Unvaxxed NY Judge Defies Courthouse Ban As Others Ousted

by | Jan 20, 2022 | Press

By Frank G. Runyeon  from Law360 ·

Law360 (January 20, 2022, 2:30 PM EST) — An unvaccinated New York state judge barred from his courthouse over COVID-19 concerns has been violating court administrators’ orders this month by repeatedly returning maskless while also conducting criminal arraignments by video.

Judge Frank M. Mora is seen in the Poughkeepsie City Court on Tuesday without a mask in violation of the state court’s COVID-19 mandates.

The actions of Poughkeepsie City Court Judge Frank M. Mora underscore what critics deem a double standard favoring judges in the enforcement of COVID-19 rules. Even as state officials are poised to fire more than 320 unvaccinated court employees, they say they cannot formally discipline Judge Mora any more than they can Court of Appeals Judge Jenny Rivera, who has continued handling cases remotely despite flouting the vaccine mandate.

After refusing to be inoculated and failing to win an exemption this month, Judge Mora was ordered to stay home and preside over his cases remotely. But he returned to the courthouse on an almost daily basis, donning only a face shield, according to two people who work in the building and an attorney who saw him.

State court policy is that masks are mandatory in courthouses. Face shields do little to protect against COVID-19, according to the U.S. Centers for Disease Control and Prevention.

“It’s a violation of our policy. You’re not supposed to be there,” said state courts spokesman Lucian Chalfen, speaking broadly about the policy for unvaccinated judges denied an exemption. “They are not allowed into the courthouse, into their chambers, or any other nonpublic area.”

And while certain criminal matters can be handled remotely by those judges, arraignments cannot be for constitutional and policy reasons, Chalfen said.

The judge directed Law360’s inquiries to Chalfen, who declined to comment specifically on Judge Mora’s behavior.

On Tuesday morning in Judge Mora’s courtroom, he appeared via video link to arraign a young woman dressed in pink scrubs and yellow croc sandals on a single count of criminal mischief. In fact, the judge was not working remotely but had been inside the courthouse, according to a source and a photograph of the judge taken after the hearing. The photograph shows the judge in the court’s back offices not wearing a mask, holding a face shield in one hand and a stack of court files in the other.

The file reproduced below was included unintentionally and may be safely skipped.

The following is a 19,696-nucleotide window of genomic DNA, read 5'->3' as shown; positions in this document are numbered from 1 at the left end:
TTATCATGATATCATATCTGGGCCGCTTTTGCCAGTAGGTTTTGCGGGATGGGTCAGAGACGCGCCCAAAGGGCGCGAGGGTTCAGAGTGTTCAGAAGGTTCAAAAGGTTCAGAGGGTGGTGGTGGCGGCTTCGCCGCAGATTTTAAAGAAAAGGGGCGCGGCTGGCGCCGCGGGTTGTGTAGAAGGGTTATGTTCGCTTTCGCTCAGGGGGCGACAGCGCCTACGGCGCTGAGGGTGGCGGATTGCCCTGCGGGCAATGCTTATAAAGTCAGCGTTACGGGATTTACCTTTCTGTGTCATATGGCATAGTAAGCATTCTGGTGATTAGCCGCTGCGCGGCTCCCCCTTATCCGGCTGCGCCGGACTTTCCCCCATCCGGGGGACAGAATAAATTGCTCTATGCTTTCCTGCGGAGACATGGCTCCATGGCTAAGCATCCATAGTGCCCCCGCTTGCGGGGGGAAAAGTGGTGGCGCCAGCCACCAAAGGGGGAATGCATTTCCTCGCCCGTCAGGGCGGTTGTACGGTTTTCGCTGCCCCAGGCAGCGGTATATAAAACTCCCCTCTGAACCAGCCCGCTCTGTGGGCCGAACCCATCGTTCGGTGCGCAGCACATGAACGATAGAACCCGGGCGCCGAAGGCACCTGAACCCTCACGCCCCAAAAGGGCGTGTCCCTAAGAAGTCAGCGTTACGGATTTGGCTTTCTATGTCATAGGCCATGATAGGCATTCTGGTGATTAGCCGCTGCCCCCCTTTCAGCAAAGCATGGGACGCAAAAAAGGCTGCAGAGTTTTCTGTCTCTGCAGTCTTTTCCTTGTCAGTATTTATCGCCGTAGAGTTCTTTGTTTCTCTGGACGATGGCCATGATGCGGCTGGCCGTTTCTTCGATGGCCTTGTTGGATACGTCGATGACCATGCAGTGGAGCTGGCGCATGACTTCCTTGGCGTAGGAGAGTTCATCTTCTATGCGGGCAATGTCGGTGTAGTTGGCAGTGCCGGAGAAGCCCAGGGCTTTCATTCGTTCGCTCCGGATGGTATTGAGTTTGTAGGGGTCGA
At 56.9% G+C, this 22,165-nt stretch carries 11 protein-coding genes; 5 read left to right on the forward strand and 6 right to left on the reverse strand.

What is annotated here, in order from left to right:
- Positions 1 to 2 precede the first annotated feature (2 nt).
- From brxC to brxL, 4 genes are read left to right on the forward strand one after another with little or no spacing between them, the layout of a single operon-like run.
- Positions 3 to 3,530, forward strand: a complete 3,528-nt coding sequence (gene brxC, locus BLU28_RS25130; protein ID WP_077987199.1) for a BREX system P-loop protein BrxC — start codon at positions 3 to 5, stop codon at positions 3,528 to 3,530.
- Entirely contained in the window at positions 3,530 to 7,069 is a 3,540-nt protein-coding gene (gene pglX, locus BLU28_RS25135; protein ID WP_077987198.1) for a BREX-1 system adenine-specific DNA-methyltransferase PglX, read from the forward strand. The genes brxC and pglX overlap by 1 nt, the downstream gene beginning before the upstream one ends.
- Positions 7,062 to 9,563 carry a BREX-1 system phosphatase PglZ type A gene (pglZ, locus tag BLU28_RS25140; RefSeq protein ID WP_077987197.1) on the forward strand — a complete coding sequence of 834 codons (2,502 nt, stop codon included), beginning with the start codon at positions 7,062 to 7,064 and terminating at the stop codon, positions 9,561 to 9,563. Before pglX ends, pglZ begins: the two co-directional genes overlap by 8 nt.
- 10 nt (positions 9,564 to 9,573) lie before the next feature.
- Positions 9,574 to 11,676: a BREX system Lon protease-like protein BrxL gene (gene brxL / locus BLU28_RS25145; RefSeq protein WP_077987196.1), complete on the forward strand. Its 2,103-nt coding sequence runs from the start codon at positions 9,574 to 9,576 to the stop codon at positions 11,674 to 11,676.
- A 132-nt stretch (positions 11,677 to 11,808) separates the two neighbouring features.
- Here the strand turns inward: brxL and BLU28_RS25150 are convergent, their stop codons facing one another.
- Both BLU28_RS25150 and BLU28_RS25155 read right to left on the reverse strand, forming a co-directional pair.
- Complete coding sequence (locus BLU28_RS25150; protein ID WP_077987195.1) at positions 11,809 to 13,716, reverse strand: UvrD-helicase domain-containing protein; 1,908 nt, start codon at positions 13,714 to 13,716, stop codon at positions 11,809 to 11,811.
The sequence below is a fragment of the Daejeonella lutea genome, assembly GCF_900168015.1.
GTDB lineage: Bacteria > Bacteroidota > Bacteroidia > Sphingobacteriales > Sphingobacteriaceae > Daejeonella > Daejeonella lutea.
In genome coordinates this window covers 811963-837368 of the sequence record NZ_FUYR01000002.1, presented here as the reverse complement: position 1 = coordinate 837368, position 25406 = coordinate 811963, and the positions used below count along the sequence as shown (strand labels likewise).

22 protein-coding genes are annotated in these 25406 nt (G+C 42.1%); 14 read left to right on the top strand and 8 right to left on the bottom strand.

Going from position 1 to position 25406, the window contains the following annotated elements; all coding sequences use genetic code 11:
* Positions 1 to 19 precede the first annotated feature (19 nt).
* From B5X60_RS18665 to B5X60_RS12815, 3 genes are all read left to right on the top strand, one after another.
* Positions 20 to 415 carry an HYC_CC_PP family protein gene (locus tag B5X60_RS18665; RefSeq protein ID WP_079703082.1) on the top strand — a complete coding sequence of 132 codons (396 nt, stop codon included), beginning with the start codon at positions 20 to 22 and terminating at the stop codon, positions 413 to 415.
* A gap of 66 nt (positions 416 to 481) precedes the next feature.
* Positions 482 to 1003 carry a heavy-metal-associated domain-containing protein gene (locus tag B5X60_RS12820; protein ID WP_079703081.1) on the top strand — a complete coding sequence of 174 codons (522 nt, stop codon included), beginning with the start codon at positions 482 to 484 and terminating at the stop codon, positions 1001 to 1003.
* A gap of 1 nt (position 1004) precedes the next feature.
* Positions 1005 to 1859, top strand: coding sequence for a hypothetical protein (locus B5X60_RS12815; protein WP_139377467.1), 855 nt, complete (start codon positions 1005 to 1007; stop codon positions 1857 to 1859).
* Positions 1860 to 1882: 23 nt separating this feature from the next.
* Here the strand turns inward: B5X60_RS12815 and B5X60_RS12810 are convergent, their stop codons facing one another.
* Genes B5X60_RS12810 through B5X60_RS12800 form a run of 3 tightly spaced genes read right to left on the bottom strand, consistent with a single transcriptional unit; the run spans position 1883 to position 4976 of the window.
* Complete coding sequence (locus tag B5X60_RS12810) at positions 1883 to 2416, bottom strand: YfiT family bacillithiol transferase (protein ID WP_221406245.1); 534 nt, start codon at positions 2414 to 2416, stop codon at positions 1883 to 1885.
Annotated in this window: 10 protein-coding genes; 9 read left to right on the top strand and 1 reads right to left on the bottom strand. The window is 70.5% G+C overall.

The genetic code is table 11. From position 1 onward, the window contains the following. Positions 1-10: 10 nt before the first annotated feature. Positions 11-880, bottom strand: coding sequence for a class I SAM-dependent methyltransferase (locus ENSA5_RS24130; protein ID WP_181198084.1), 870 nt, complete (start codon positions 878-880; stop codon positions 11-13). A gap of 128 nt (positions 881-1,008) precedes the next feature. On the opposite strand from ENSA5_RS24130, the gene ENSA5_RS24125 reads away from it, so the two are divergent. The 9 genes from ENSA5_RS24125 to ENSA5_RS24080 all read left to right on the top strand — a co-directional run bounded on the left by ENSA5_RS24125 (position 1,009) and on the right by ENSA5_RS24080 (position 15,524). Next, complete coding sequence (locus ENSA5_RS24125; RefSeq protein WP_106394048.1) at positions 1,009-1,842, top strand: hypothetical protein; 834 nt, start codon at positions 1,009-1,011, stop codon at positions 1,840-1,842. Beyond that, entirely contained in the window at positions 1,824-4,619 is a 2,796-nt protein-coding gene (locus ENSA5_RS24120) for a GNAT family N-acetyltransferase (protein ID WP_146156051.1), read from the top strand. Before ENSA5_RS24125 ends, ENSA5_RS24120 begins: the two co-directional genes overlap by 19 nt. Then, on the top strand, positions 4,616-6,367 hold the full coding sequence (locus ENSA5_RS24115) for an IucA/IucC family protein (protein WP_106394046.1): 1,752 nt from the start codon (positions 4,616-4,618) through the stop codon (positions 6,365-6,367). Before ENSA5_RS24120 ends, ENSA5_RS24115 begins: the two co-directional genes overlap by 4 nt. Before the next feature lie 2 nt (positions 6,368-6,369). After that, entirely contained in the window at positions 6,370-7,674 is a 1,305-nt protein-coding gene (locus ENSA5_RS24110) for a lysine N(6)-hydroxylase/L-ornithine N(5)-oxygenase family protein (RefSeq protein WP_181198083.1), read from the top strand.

It was one of at least four arraignments Judge Mora conducted by video this month, according to court records.

The Dutchess County Public Defender’s Office first raised concerns about whether the judge had the authority to hear criminal cases remotely. In a Jan. 7 email to the supervising judge of the city court, the chief public defender for criminal cases said her office had “concerns regarding whether Judge Mora has express permission and authorization to do this.”

The supervising judge replied that Judge Mora received special permission to preside over his cases virtually from home, according to the email chain obtained by Law360. But the supervisor did not respond to the public defender’s question about whether Judge Mora was authorized to hear pleas.

It is unclear what consequences, if any, await Judge Mora for his actions. Only the New York State Commission on Judicial Conduct is empowered to discipline a state judge, and its investigations usually take more than a year while judges remain on the bench, often drawing six-figure salaries. State records show Judge Mora collected a nearly $190,000 salary in 2021.

Chalfen said “there are repercussions” for judges who flout the administration’s orders, “which may well include a referral to the State Commission on Judicial Conduct.”

Meanwhile, many nonjudicial employees who sought exemptions are now facing termination. One of them is a court officer who works in the same small courthouse as Judge Mora.

Jermaine Dublin is among 111 court officers statewide who are poised to lose their jobs after failing to get an exemption as of Jan. 13, a court system tally shows.

“The fact that our essential court officer could potentially lose his job over being denied an exemption from the vaccine, while there is no consequence for the judge for requesting the same exemption, exposes a major fallacy in the state’s vaccine mandate policy,” said Patrick Cullen, president of the New York State Supreme Court Officers Association. “There should not be one standard for judges and another standard for court employees.”

Dublin did not respond to a request for comment.

Systemwide, 1,125 employees had requested medical or religious vaccine exemptions as of last week. Of the exemption requests that have been ruled on, about 38% have been denied. Nonjudicial employees have 10 days to comply before they are forced out of the workplace with their vacation days docked until they are terminated.

Unvaccinated employees with an approved exemption can continue working with mandated weekly testing.

Of the 19 judges who requested exemptions from the vaccine requirements, four have requests pending, 10 had exemptions granted, and five had them denied — including Judge Mora.

In the courthouse Tuesday, Judge Mora was told that the local jail remained on lockdown, with inmates unable to make their mandatory in-person appearances because so many inside had contracted the virus. But the judge appeared to make light of the pandemic.

After the public defender indicated a defendant had tested positive and could not physically appear in the courtroom that day, Judge Mora joked, “Isn’t it nowadays that everyone has COVID?”

As of that Tuesday, 35 people had died of COVID-19 in Dutchess County in January, according to county data compiled by The New York Times. Nine more died the next day.

A short while later, Judge Mora was photographed in the office without a mask.